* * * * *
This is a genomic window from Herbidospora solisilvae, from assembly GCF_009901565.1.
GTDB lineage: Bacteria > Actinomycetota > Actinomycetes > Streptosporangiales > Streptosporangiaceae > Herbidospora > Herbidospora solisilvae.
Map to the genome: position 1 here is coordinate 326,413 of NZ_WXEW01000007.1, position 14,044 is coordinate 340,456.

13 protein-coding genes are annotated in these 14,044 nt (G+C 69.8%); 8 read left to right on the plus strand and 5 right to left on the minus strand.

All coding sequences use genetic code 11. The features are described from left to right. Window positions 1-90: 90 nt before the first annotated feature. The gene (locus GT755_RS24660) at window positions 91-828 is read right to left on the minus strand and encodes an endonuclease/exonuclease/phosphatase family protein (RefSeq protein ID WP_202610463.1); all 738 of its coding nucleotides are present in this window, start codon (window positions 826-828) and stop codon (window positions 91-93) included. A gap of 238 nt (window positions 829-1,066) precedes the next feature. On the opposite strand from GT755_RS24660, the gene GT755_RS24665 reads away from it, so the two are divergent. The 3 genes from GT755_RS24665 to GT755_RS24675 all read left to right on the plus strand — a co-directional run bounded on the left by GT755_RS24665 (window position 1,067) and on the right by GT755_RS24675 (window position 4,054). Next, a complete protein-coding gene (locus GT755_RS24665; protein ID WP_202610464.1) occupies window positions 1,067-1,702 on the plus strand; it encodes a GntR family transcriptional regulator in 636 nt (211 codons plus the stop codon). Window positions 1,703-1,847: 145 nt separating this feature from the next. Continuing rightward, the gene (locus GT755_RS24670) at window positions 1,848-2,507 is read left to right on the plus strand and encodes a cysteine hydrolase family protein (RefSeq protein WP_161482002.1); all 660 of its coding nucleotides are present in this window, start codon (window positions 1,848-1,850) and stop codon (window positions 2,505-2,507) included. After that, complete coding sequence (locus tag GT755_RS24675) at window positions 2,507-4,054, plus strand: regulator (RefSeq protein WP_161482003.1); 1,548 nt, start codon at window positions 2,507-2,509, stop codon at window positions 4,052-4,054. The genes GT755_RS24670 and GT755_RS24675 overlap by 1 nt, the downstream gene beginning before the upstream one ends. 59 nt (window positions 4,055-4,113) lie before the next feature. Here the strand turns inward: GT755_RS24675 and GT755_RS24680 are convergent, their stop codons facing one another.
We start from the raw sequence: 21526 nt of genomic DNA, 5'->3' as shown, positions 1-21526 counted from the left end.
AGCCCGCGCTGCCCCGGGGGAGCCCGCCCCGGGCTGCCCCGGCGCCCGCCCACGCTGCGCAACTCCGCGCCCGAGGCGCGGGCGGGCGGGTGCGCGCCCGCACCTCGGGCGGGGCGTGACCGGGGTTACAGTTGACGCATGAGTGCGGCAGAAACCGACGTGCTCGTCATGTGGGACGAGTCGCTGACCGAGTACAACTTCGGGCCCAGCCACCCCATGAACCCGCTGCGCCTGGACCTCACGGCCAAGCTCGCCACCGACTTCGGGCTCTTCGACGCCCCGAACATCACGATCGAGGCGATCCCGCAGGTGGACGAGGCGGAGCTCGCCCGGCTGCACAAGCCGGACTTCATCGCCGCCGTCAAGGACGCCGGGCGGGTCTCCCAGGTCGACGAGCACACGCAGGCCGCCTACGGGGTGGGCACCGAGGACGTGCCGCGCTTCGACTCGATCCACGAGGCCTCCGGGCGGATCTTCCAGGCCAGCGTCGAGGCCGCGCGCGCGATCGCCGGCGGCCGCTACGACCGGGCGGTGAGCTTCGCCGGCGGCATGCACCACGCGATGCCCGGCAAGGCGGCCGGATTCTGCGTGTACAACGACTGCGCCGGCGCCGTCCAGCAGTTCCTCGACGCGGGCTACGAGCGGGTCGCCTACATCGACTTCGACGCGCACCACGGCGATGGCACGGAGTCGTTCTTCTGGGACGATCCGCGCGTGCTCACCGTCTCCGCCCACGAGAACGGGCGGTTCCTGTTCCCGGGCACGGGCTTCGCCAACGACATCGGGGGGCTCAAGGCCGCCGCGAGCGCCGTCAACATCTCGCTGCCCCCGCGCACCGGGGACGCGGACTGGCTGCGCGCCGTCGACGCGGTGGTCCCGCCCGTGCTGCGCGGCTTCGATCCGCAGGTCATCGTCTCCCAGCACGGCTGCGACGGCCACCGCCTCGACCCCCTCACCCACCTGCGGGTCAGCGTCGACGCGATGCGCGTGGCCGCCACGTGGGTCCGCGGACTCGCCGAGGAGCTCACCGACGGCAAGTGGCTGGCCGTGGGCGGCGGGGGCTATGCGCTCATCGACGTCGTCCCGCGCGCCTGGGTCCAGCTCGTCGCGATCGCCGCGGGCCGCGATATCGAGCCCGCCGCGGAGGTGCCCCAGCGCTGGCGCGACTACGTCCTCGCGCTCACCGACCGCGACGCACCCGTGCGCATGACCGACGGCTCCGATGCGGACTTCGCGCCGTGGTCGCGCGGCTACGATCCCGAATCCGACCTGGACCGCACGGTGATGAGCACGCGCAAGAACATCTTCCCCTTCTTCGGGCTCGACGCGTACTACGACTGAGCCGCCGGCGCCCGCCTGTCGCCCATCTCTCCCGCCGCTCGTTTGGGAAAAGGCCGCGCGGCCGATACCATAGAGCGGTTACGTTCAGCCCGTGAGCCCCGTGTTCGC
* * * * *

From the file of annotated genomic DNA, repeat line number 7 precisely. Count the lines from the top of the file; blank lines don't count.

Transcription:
AGCCCGCGCTGCCCCGGGGGAGCCCGCCCCGGGCTGCCCCGGCGCCCGCCCACGCTGCGCAACTCCGCGCCCGAGGCGCGGGCGGGCGGGTGCGCGCCCGCACCTCGGGCGGGGCGTGACCGGGGTTACAGTTGACGCATGAGTGCGGCAGAAACCGACGTGCTCGTCATGTGGGACGAGTCGCTGACCGAGTACAACTTCGGGCCCAGCCACCCCATGAACCCGCTGCGCCTGGACCTCACGGCCAAGCTCGCCACCGACTTCGGGCTCTTCGACGCCCCGAACATCACGATCGAGGCGATCCCGCAGGTGGACGAGGCGGAGCTCGCCCGGCTGCACAAGCCGGACTTCATCGCCGCCGTCAAGGACGCCGGGCGGGTCTCCCAGGTCGACGAGCACACGCAGGCCGCCTACGGGGTGGGCACCGAGGACGTGCCGCGCTTCGACTCGATCCACGAGGCCTCCGGGCGGATCTTCCAGGCCAGCGTCGAGGCCGCGCGCGCGATCGCCGGCGGCCGCTACGACCGGGCGGTGAGCTTCGCCGGCGGCATGCACCACGCGATGCCCGGCAAGGCGGCCGGATTCTGCGTGTACAACGACTGCGCCGGCGCCGTCCAGCAGTTCCTCGACGCGGGCTACGAGCGGGTCGCCTACATCGACTTCGACGCGCACCACGGCGATGGCACGGAGTCGTTCTTCTGGGACGATCCGCGCGTGCTCACCGTCTCCGCCCACGAGAACGGGCGGTTCCTGTTCCCGGGCACGGGCTTCGCCAACGACATCGGGGGGCTCAAGGCCGCCGCGAGCGCCGTCAACATCTCGCTGCCCCCGCGCACCGGGGACGCGGACTGGCTGCGCGCCGTCGACGCGGTGGTCCCGCCCGTGCTGCGCGGCTTCGATCCGCAGGTCATCGTCTCCCAGCACGGCTGCGACGGCCACCGCCTCGACCCCCTCACCCACCTGCGGGTCAGCGTCGACGCGATGCGCGTGGCCGCCACGTGGGTCCGCGGACTCGCCGAGGAGCTCACCGACGGCAAGTGGCTGGCCGTGGGCGGCGGGGGCTATGCGCTCATCGACGTCGTCCCGCGCGCCTGGGTCCAGCTCGTCGCGATCGCCGCGGGCCGCGATATCGAGCCCGCCGCGGAGGTGCCCCAGCGCTGGCGCGACTACGTCCTCGCGCTCACCGACCGCGACGCACCCGTGCGCATGACCGACGGCTCCGATGCGGACTTCGCGCCGTGGTCGCGCGGCTACGATCCCGAATCCGACCTGGACCGCACGGTGATGAGCACGCGCAAGAACATCTTCCCCTTCTTCGGGCTCGACGCGTACTACGACTGAGCCGCCGGCGCCCGCCTGTCGCCCATCTCTCCCGCCGCTCGTTTGGGAAAAGGCCGCGCGGCCGATACCATAGAGCGGTTACGTTCAGCCCGTGAGCCCCGTGTTCGC